supplemented during culture with, glucose and/or a nitrogen source such as urea, an ammonium salt, ammonia, or any combination thereof.

Culture Conditions

[0139] Materials and methods suitable for the maintenance and growth of microbial cells are well known in the art. See, for example, U.S. Pub. Nos. 2009/0203102,

2010/0003716, and 2010/0048964, and International Pub. Nos. WO 2004/033646, WO 2009/076676, WO 2009/132220, and WO 2010/003007, Manual of Methods for General Bacteriology Gerhardt et al., eds), American Society for Microbiology, Washington, D.C. (1994) or Brock in Biotechnology: A Textbook of Industrial Microbiology, Second Edition

(1989) Sinauer Associates, Inc., Sunderland, Mass.

[0140] In general, cells are grown and maintained at an appropriate temperature, gas mixture, and pH (such as about 20°C to about 37°C, about 6% to about 84% C0 2 , and a pH between about 5 to about 9). In some aspects, cells are grown at 35°C. In certain embodiments, such as where thermophilic bacteria are used as the host cells, higher temperatures (e.g., 50°C -75°C) may be used. In some aspects, the pH ranges for fermentation are between about pH 5.0 to about pH 9.0 (such as about pH 6.0 to about pH 8.0 or about 6.5 to about 7.0). Cells can be grown under aerobic, anoxic, or anaerobic conditions based on the requirements of the particular cell.

[0141] Standard culture conditions and modes of fermentation, such as batch, fed- batch, or continuous fermentation that can be used are described in U.S. Publ. Nos.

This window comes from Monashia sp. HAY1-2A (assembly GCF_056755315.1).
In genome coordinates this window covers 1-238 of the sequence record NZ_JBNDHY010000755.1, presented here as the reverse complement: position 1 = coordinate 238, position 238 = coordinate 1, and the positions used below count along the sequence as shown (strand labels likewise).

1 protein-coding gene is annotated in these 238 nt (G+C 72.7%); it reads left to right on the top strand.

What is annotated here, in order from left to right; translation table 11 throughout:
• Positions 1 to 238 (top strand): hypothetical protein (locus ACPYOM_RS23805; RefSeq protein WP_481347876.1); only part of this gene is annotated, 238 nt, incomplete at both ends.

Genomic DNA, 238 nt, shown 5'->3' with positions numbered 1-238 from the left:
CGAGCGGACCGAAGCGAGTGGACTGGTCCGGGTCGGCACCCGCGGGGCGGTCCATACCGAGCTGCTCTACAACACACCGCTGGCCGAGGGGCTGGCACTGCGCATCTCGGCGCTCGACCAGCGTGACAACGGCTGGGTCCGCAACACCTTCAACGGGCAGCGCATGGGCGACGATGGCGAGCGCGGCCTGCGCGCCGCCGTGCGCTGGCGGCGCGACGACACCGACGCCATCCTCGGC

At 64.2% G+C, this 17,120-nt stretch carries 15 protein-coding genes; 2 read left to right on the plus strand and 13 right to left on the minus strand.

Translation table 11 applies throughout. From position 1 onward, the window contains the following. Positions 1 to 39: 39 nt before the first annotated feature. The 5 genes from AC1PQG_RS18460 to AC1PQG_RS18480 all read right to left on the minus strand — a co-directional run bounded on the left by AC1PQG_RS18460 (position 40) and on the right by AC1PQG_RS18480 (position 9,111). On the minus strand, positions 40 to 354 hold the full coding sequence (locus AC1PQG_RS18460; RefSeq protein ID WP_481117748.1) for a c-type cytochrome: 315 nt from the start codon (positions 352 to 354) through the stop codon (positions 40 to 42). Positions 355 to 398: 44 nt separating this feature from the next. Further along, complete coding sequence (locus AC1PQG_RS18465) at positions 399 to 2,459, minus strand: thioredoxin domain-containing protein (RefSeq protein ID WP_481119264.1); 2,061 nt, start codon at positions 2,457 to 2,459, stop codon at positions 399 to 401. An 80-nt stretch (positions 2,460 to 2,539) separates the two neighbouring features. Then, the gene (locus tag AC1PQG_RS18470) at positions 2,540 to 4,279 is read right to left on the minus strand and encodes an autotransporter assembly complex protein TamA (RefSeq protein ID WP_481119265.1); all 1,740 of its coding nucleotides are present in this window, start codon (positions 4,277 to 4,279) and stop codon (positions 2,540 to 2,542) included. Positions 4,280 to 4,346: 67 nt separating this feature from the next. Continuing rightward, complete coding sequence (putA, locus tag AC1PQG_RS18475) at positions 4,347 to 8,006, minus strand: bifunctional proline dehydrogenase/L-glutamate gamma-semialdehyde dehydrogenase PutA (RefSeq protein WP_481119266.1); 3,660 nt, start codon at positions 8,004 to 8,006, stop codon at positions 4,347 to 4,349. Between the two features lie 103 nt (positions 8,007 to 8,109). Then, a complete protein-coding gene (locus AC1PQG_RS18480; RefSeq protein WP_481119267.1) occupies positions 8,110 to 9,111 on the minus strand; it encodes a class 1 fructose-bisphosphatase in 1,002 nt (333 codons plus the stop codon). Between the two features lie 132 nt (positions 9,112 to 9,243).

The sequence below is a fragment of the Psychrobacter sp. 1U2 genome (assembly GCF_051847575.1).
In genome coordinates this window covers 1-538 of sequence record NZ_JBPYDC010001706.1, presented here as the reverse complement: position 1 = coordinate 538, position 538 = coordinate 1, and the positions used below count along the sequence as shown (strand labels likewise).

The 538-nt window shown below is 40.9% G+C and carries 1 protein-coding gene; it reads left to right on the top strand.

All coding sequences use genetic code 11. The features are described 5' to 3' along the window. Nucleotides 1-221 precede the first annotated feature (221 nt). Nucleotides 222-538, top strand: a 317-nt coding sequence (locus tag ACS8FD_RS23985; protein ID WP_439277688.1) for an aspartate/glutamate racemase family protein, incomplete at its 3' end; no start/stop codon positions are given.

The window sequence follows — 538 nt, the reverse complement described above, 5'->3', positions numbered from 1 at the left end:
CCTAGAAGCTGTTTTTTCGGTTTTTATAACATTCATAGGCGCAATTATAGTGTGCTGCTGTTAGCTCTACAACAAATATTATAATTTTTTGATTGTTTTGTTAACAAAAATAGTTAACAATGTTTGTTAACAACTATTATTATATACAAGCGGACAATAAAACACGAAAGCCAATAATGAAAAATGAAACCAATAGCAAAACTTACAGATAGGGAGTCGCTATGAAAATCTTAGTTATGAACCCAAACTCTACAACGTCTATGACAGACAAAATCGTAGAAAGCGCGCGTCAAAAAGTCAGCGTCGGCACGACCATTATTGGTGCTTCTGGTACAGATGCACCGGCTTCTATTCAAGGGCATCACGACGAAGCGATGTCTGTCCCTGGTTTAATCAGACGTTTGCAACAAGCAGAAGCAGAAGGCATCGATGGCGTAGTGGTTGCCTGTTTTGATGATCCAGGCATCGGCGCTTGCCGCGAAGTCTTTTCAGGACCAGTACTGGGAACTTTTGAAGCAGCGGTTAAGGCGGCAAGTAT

2009/0203102, 2010/0003716, and 2010/0048964, and International Pub. Nos. WO

2009/076676, WO 2009/132220, and WO 2010/003007. Batch and Fed-Batch

fermentations are common and well known in the art, and examples can be found in Brock, Biotechnology: A Textbook of Industrial Microbiology, Second Edition (1989) Sinauer Associates, Inc.

[0142] In some embodiments, the cells are cultured under limited sugar (e.g., glucose) conditions. In various embodiments, the amount of sugar that is added is less than or about 105% (such as about 100%, 90%, 80%, 70%, 60%, 50%, 40%, 30%, 20%, or 10%) of the amount of sugar that can be consumed by the cells. In particular embodiments, the amount of sugar that is added to the culture medium is approximately the same as the amount of sugar that is consumed by the cells during a specific period of time. In some embodiments, the rate of cell growth is controlled by limiting the amount of added sugar such that the cells grow at the rate that can be supported by the amount of sugar in the cell medium. In some embodiments, sugar does not accumulate during the time the cells are cultured. In various embodiments, the cells are cultured under limited sugar conditions for times greater than or about 1, 2, 3, 5, 10, 15, 20, 25, 30, 35, 40, 50, 60, or 70 hours or even up to about 5-10 days. In various embodiments, the cells are cultured under limited sugar conditions for greater than or about 5, 10, 15, 20, 25, 30, 35, 40, 50, 60, 70, 80, 90, 95, or 100% of the total length of time the cells are cultured. While not intending to be bound by any particular theory, it is believed that limited sugar conditions can allow more favorable regulation of the cells.

[0143] In some aspects, the cells are grown in batch culture. The cells can also be grown in fed-batch culture or in continuous culture. Additionally, the cells can be cultured in minimal medium, including, but not limited to, any of the minimal media described above. The minimal medium can be further supplemented with 1.0% (w/v) glucose (or any other six-carbon sugar) or less. Specifically, the minimal medium can be supplemented with 1% (w/v), 0.9% (w/v), 0.8% (w/v), 0.7% (w/v), 0.6% (w/v), 0.5% (w/v), 0.4% (w/v), 0.3% (w/v), 0.2% (w/v), or 0.1% (w/v) glucose. In some cultures, significantly higher levels of sugar (e.g., glucose) are used, e.g., at least 10% (w/v), 20% (w/v), 30% (w/v),